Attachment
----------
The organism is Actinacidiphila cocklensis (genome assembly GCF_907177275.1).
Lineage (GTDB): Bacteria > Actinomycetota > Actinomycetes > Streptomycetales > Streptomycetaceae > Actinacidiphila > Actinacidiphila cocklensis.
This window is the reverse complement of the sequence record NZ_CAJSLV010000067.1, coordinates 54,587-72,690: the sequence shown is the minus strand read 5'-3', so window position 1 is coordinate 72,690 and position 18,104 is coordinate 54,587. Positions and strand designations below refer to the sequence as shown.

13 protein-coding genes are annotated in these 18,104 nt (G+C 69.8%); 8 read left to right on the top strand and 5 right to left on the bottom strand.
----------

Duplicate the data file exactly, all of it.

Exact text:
The organism is Actinacidiphila cocklensis (genome assembly GCF_907177275.1).
Lineage (GTDB): Bacteria > Actinomycetota > Actinomycetes > Streptomycetales > Streptomycetaceae > Actinacidiphila > Actinacidiphila cocklensis.
This window is the reverse complement of the sequence record NZ_CAJSLV010000067.1, coordinates 54,587-72,690: the sequence shown is the minus strand read 5'-3', so window position 1 is coordinate 72,690 and position 18,104 is coordinate 54,587. Positions and strand designations below refer to the sequence as shown.

13 protein-coding genes are annotated in these 18,104 nt (G+C 69.8%); 8 read left to right on the top strand and 5 right to left on the bottom strand.